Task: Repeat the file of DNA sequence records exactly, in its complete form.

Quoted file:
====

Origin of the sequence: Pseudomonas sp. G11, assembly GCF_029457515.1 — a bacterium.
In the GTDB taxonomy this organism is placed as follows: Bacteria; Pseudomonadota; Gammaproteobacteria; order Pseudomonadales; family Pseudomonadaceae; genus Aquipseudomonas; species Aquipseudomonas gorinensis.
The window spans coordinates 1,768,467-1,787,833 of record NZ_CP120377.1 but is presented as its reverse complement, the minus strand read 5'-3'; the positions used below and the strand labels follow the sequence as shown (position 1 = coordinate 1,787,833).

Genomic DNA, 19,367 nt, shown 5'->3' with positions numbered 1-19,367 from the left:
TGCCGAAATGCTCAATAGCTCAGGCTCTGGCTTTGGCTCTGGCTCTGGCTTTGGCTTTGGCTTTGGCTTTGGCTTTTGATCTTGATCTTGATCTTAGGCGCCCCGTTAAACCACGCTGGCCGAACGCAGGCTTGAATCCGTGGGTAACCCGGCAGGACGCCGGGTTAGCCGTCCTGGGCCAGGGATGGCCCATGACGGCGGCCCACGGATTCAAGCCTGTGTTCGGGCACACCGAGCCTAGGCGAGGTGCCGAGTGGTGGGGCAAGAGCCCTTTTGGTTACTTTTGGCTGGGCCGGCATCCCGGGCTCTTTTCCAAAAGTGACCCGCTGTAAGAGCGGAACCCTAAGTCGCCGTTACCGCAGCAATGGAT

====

Origin of the sequence: Pseudomonas sp. G11, assembly GCF_029457515.1 — a bacterium.
In the GTDB taxonomy this organism is placed as follows: Bacteria; Pseudomonadota; Gammaproteobacteria; order Pseudomonadales; family Pseudomonadaceae; genus Aquipseudomonas; species Aquipseudomonas gorinensis.
The window spans coordinates 1,768,467-1,787,833 of record NZ_CP120377.1 but is presented as its reverse complement, the minus strand read 5'-3'; the positions used below and the strand labels follow the sequence as shown (position 1 = coordinate 1,787,833).

Genomic DNA, 19,367 nt, shown 5'->3' with positions numbered 1-19,367 from the left:
TGCCGAAATGCTCAATAGCTCAGGCTCTGGCTTTGGCTCTGGCTCTGGCTTTGGCTTTGGCTTTGGCTTTGGCTTTTGATCTTGATCTTGATCTTAGGCGCCCCGTTAAACCACGCTGGCCGAACGCAGGCTTGAATCCGTGGGTAACCCGGCAGGACGCCGGGTTAGCCGTCCTGGGCCAGGGATGGCCCATGACGGCGGCCCACGGATTCAAGCCTGTGTTCGGGCACACCGAGCCTAGGCGAGGTGCCGAGTGGTGGGGCAAGAGCCCTTTTGGTTACTTTTGGCTGGGCCGGCATCCCGGGCTCTTTTCCAAAAGTGACCCGCTGTAAGAGCGGAACCCTAAGTCGCCGTTACCGCAGCAATGGAT